Lionel Richie hasn't gone so far as to don a cowboy hat – yet – but that hasn't kept him from feeling the love from the country music world: the R&B singer and Eighties pop star sold a whopping 20,000 copies of his new LP, Tuskegee, in a single hour during his live concert event on HSN last Friday night.
"To do this album was very eye-opening," the five-time Grammy winner told Rolling Stone just before the start of the show, which broadcast live from St. Petersburg, Florida to the 24-hour shopping network's TV, Web and Facebook audiences. "I didn't realize that all of country knew all of my songs anyway."
Tuskegee, named for the 62-year-old's Alabama hometown and featuring countrified covers of some of his biggest hits (including "Say You, Say Me," "Stuck on You," and "Easy"), teams Richie with a host of country superstars, including Blake Shelton, Darius Rucker (a country crossover artist himself) and Willie Nelson. The album also features the first new recording from Shania Twain in seven years, as she replaces Diana Ross on a new version of "Endless Love." In fact, Richie said Twain was so nervous to record with him, they had to fly to her house in the Caribbean to make it happen and wound up placing microphones in her bedroom just to get her comfortable enough to sing.
For Richie, the crossover to country had been decades in the making. "Conway Twitty wanted me to come years ago and 'be country,'" Richie said, "but I was too busy being a Commodore. Then Kenny Rogers wanted me to go country, but I was too busy being the 'pop' Lionel Richie. Then all of a sudden we went into an area where it was, 'Can Lionel Richie rap?' No!" he said with a laugh. "Trust me. I can do it, but you don't want to hear me. Flava Flav said, 'Don't try it! If you want somebody to rap, you call me. I'll rap. You just sing!"
Finding himself caught in a country craze that's embracing singers and songwriters from just about any genre these days, Richie finally felt ready to make the leap. "The beautiful part about it is, once I started talking to Tim McGraw and to Kenny Chesney and all of them, it became clear: These songs (of mine) have already been country," he said. "So Lionel Richie's not 'going country.' I'm just joining the songs that are already there. I just have to show up next to 'em and go, 'That's mine.'"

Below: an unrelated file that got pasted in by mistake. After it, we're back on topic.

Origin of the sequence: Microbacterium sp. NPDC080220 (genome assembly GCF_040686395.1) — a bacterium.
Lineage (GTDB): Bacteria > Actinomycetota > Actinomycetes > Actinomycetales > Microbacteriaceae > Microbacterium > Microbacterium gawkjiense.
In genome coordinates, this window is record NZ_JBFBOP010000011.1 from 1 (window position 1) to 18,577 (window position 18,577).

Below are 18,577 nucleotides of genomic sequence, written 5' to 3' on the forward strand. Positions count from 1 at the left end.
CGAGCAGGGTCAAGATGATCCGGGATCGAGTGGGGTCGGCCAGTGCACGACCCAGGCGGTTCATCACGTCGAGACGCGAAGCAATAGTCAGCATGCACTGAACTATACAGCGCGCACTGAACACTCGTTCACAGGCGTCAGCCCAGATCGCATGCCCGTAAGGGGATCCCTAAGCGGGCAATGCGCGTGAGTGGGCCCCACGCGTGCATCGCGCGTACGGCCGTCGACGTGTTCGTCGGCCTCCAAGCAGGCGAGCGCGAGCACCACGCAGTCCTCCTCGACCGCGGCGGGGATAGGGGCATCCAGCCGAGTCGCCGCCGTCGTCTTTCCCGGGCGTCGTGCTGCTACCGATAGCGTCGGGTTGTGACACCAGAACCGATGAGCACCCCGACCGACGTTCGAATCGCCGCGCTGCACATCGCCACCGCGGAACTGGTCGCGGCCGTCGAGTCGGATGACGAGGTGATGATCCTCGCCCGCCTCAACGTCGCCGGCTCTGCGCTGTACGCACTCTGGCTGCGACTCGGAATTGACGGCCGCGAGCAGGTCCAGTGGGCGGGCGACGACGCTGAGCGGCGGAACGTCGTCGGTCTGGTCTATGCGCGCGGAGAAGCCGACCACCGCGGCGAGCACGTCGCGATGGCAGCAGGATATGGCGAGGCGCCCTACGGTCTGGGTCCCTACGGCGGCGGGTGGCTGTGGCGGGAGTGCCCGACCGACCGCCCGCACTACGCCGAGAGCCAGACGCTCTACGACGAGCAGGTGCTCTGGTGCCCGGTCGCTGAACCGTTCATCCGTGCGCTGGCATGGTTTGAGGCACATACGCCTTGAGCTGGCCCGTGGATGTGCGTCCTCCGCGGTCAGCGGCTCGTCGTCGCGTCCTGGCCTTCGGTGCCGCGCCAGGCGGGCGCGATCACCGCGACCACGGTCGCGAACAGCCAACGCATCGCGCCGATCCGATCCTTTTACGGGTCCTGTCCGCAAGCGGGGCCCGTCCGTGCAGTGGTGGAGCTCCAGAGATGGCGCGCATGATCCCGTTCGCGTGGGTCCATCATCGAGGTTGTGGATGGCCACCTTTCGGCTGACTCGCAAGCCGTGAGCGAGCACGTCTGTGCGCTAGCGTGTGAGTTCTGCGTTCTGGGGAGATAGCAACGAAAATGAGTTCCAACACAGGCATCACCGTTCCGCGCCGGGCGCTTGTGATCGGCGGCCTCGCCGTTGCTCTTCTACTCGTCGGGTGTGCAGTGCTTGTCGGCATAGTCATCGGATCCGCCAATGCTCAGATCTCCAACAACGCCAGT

While Kenny Rogers was the only guest to join him onstage for the launch event (singing "Lady"), Richie sounded better than ever on twanged-out solo versions of "Dancing on the Ceiling," "All Night Long," "Hello," and more – in front of an live studio audience that included celebrity chefs Todd English and Curtis Stone, as well as fashion icon Twiggy.
The HSN Live concert, along with Richie's SXSW appearance last week, were precursors to an upcoming world tour. "My kids are old enough where I can leave home," says the father of three, who admits to loving his role as a grandfather to his daughter Nicole Richie's two kids far more than expected. "I gotta tell ya, I thought it was not going to be sexy at all, (but) I'm having the best time."
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